Punk rock was breaking and musical styles changing, but in New Zealand country music was appointment viewing at 7pm on Saturday. That's Country ran from 1980 to 1984. Hosted by one-time pop singer Ray Columbus, the show featured both local and international talent including Suzanne Prentice, Patsy Riggir, Emmylou Harris and George Hamilton IV. An American offer to buy the show and install a US presenter were resisted. Instead the show was sold to a Nashville cable TV network, in a New Zealand first; That's Country soon had an audience of 30 million in the States.
3:45 LIVE! was an afternoon links programme for young people that screened from 1989 - 1990. As well as linking afternoon programmes on TV2, the show included interviews with prominent (local and international) music stars, sports heroes and media personalities of the time, from rapper Redhead Kingpin and Eurythmics' star Dave Stewart to newsreader Judy Bailey and All Black Gary Whetton. Presenters included a young Phil Keoghan (of future-Amazing Race fame), Hine Elder, Rikki Morris, and Fenella Bathfield.
Ventriloquist David Strassman has appeared on talk shows and TV specials in Aotearoa, Australia, the United Kingdom and his native United States. Strassman's first TV series debuted in Australia in 1998; the next year Strassman played on British network ITV. The basic formula of a chat show hosted by a man and a shameless puppet was then carried over to New Zealand. Strassman's alter egos include the irascible Chuck Wood and the cuddly Ted E Bare. Among his local guests were Kiwi TV personalities (Mike King, Robyn Malcolm) and the occasional musician and politician.
TVNZ’s Natural History Film Unit was founded in Dunedin around 1977. The first Wild South documentaries began filming a year later. The slot's initial focus was on New Zealand’s perilously endangered birds, eg the Chatham Island black robin (then the world’s rarest bird). The results won local and international notice, and a loyal audience. Wildtrack was a sister series showcasing natural history for young viewers. Wild South ended in 1997 when the Natural History Unit was purchased by Fox Studios; it later became internationally successful production company NHNZ.
With five series and close to 100 episodes, Frontseat, produced by The Gibson Group, was the longest-running arts programme of its time. Billed by TVNZ publicity as a "topical and provocative weekly arts series investigating the issues facing local arts and culture", and hosted by actor Oliver Driver, it (sometimes controversially) took a broad current affairs approach to the arts of the day, covering "all the big events, reporting the stories, and interviewing the personalities."
This classic kids’ adventure tale follows a 13-year-old boy on a quest to find his father, missing amidst the 1860s Otago gold rush. When it launched in September 1976, the 13 part series was the most expensive local TV drama yet made. Under the reins of director Tom Parkinson, the series brandished unprecedented production values, and panned the Central Otago vistas for all their worth. Its huge local popularity was matched abroad (BBC screened it multiple times); it showed that NZ-made kids’ drama could be exported, and helped establish the new second television channel.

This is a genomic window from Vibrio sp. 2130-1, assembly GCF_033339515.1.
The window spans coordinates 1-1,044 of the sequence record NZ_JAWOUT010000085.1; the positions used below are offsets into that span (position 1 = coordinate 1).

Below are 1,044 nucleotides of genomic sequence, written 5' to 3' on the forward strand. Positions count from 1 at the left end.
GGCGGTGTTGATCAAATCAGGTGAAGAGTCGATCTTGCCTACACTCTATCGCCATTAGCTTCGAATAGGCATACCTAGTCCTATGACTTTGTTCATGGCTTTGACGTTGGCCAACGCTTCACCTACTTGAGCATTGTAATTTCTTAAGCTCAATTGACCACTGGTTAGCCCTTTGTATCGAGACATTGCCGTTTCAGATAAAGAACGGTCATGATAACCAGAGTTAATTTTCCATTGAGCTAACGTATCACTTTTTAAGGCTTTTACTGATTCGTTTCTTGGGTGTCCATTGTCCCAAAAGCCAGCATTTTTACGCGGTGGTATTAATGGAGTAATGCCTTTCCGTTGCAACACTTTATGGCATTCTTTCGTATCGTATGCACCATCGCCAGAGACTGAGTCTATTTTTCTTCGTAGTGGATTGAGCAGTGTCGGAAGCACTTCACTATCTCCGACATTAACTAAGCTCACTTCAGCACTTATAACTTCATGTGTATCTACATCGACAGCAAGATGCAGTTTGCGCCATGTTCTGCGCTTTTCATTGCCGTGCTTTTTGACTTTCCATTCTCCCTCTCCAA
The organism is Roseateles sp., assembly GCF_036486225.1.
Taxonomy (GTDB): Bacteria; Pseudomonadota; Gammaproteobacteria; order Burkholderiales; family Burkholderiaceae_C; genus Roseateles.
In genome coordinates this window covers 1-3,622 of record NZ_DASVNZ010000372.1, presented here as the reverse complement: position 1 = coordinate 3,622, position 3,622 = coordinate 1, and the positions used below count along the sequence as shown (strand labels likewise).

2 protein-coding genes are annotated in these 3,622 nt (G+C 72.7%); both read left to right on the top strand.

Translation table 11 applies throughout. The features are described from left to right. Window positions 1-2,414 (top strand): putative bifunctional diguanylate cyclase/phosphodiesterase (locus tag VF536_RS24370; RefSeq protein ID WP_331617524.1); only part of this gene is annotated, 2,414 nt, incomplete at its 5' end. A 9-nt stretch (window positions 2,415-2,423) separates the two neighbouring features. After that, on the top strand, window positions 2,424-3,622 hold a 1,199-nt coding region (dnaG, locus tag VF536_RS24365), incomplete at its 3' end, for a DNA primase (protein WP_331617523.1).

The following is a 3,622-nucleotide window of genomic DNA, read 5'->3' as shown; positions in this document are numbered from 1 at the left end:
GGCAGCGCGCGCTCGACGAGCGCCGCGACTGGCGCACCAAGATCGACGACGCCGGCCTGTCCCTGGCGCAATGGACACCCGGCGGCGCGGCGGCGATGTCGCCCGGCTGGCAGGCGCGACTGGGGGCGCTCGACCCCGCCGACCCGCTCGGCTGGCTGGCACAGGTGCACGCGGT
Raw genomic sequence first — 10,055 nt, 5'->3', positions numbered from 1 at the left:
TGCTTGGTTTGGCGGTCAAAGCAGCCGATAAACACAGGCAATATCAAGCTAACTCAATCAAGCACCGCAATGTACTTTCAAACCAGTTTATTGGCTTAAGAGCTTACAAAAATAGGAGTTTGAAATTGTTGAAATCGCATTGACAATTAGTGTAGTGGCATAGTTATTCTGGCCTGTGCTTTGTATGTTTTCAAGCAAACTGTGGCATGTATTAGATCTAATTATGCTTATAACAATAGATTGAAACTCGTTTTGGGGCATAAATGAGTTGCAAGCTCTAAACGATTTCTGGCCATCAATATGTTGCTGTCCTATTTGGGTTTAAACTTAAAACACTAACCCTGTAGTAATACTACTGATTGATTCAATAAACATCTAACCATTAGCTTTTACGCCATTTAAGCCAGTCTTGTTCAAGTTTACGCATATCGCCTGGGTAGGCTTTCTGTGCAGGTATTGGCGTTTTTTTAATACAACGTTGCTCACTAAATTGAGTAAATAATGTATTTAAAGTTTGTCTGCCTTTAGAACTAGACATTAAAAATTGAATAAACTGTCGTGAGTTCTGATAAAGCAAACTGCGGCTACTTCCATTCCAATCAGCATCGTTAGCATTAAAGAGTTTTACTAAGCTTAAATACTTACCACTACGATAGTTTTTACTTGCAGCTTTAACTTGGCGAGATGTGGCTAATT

Town Cryer was New Zealand's first live talk show to play to a national audience (Peter Sinclair had earlier hosted a late night regional chat show). Although enthused, local audiences took a while to believe it wasn't prerecorded. Over 64 episodes, Max Cryer persuaded both local and international names to join him, including actors, sports stars, Robert Muldoon — and an emotional appearance by singer Larry Morris, hours after finishing a prison sentence for drugs. In 1977 Town Cryer morphed into an afternoon show, shorn of its musical performances; by year's end it was gone.
"The land where the road is long and winding and full of great folk with yarns to tell." In this 2011 series, TV reporter Hadyn Jones (host of the Good Sorts segment on One News) hooks up a caravan to his old Ford Falcon and travels the length of Aotearoa, from Dargaville to Cromwell. He meets ordinary Kiwi folks, and visits local schools, A&P shows and burnout competitions. His interviewees include plenty of mechanics (he is in an old Ford!). Seven half-hour episodes were produced by Jane Andrews and Jam TV for TVNZ. Critic Karl du Fresne called the series a "modest little gem".
When New Zealand’s second channel arrived in 1975, TV One stayed with BBC format Play School as its pre-schoolers’ programme while newcomer SPTV made a local version of American show Romper Room (initially in Auckland, then from the Christchurch studios that later made After School). Participation from a young (and sometimes startled) studio audience was a hallmark of the show. The presenters included Miss Yvonne (they were always Miss) Moore — wife of future Prime Minister Mike Moore. Romper Room disappeared in 1980 when the channels combined.
Created by Gavin Strawhan and Rachel Lang, Jackson’s Wharf was set in a fictional coastal town and revolved around a sibling rivalry between brothers Frank (the town cop) and Ben Jackson (a big smoke lawyer). Returning with his family, golden boy Ben has controversially inherited the local pub from his recently deceased father. Produced by South Pacific Pictures, the one hour popular drama screened for two seasons. Writer James Griffin and director Niki Caro worked on the show, alongside much of the talent who would later create Mercy Peak and Outrageous Fortune.